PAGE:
Right to Assemble

January 13, 2020

As the week begins, I am struggling to understand the unconscionable statement coming out of Florida’s DoE to terminate teachers if they attend a rally in the state’s capital, Tallahassee, to urge lawmakers to provide more financial support to them.

Are you kidding?! Teachers are already working themselves to the bone. Working overtime without pay. Investing in students’ futures with little financial return. Teachers can make or break your child’s outlook on learning, leaders, and life lessons.

It is an abhorrent decision by the state. One, I feel, will only further the frustrations and distrust with the state’s decisions. A poor decision by the ‘powers that be’ to strong arm our districts and teachers to comply with their feeble, insensitive, and illegal demand to not attend a rally by threatening their jobs. What happened to Freedom of Speech? The right to assemble peacefully? The right to assemble peacefully is the only way to create a movement to persuade lawmakers to change their direction and tell them that their constituents are unhappy with the current state of affairs. Peaceful rallies have been an integral part of our nation’s history from protesting the Vietnam War to the Me Too movement, to name a few.

And we, as parents, must support our teachers. I have read many comments, posts, and thoughts from parents who do not think this is an effective tool. That this rally will not grant teachers what they are hoping for. I would argue that you, clearly, have a bias against a profession wanting a better life. What if this had happened to doctors, lawyers, or businessmen? Would your outlook be the same? Would you tell them not to attend a rally to make their professional life better? My guess is, probably ‘no’. Why? Because it’s YOUR profession. And you want better for you, your family, and your profession.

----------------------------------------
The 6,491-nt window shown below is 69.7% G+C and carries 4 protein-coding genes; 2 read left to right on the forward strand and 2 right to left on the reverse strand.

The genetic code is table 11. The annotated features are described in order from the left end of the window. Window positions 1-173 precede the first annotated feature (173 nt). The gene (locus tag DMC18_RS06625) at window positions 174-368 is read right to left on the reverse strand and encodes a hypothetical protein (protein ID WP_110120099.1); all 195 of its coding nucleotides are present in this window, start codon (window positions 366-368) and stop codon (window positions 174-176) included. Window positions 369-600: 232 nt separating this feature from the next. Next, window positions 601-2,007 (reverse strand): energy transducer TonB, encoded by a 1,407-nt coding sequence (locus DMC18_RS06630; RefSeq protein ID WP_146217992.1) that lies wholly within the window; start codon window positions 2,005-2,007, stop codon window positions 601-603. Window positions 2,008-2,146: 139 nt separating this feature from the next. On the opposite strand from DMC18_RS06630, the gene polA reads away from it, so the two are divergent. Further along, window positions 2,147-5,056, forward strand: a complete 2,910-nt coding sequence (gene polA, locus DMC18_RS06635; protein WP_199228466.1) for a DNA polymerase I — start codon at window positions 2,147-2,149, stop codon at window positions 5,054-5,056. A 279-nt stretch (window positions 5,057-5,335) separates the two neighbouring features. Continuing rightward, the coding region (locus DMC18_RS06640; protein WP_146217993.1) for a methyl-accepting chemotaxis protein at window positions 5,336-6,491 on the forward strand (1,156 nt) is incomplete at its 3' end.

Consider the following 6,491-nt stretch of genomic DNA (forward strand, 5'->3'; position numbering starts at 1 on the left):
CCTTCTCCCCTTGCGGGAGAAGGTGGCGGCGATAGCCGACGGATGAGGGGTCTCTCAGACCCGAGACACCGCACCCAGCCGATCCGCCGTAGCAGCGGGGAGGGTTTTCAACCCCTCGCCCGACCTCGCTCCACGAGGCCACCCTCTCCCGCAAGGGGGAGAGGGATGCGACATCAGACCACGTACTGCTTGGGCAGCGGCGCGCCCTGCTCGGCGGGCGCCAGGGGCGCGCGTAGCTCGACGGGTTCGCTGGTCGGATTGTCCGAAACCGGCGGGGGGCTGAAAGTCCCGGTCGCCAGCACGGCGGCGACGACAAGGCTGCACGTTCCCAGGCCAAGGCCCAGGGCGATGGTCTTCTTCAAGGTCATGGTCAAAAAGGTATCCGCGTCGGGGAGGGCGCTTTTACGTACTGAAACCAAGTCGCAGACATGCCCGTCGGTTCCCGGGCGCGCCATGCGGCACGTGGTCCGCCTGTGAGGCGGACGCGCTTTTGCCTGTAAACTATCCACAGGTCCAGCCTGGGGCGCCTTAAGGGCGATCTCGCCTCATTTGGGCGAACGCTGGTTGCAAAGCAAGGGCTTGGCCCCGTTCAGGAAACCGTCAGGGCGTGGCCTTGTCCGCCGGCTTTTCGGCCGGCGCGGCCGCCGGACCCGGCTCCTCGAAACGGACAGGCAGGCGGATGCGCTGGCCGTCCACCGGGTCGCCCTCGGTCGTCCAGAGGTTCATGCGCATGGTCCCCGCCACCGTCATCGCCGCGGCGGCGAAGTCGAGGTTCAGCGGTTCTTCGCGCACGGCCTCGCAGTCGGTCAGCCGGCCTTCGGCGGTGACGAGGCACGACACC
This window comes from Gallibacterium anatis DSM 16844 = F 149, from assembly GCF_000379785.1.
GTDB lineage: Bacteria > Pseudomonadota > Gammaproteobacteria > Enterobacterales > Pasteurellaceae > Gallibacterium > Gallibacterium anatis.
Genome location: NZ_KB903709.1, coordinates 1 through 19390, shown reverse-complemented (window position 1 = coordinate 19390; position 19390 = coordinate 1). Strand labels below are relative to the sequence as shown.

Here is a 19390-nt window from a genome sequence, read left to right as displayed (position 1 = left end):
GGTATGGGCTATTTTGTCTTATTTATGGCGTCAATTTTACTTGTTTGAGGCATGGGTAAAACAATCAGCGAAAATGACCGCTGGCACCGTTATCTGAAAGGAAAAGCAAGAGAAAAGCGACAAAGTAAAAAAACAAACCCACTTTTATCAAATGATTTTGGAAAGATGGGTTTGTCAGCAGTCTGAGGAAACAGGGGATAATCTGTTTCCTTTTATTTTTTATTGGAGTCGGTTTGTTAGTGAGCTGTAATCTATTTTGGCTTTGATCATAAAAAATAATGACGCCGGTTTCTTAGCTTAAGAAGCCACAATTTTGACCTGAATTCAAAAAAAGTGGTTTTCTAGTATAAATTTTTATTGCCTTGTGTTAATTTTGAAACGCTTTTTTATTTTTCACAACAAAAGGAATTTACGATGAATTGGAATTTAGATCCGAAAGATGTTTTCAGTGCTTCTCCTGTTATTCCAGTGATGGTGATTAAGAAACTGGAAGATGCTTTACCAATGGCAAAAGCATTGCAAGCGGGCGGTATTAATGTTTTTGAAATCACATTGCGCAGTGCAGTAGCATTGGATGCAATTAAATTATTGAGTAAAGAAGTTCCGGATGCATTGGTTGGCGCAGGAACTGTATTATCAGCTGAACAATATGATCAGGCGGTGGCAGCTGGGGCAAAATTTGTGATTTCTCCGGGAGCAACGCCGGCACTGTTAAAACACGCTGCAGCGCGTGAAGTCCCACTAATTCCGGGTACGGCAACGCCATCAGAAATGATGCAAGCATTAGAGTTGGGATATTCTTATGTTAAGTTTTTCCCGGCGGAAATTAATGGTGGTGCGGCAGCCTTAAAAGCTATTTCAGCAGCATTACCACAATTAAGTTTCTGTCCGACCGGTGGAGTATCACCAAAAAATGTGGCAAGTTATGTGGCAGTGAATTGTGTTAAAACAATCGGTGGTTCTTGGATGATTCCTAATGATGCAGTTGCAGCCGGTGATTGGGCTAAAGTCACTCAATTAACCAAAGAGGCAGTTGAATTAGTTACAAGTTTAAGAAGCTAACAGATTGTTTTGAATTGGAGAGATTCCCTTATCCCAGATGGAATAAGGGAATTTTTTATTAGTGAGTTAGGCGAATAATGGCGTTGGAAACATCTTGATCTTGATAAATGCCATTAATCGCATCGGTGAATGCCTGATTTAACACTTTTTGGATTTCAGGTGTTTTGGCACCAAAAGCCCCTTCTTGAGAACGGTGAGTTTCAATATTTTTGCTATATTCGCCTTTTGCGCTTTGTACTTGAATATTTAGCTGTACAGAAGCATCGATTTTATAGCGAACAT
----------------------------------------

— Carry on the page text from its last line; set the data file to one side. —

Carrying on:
Teachers would like the same. They are no different than any other profession except they are taken for granted that they will continue to do stellar work for pennies, scrape by with adequate materials, and support and take care of your child while they are with them.

I am a former educator in the states of Georgia and Florida, and have a son who is currently teaching in North Carolina, and I am appalled that anyone can feel this way. If you do, I would ask you to volunteer in a classroom for one hour a week to see the incredible workload these talented teachers have.

So, back to us parents. We must find ways to support our teachers. Whether it be by understanding their need and right to assemble in the state/nation’s capital to demand change, or lending a hand in their classrooms (if possible), or providing financial help (if possible), OR just not saying anything because you would do the same thing if in their shoes and it were your profession.

Change is inevitable. It is the only constant. And we, parents, are obligated to support those who support us.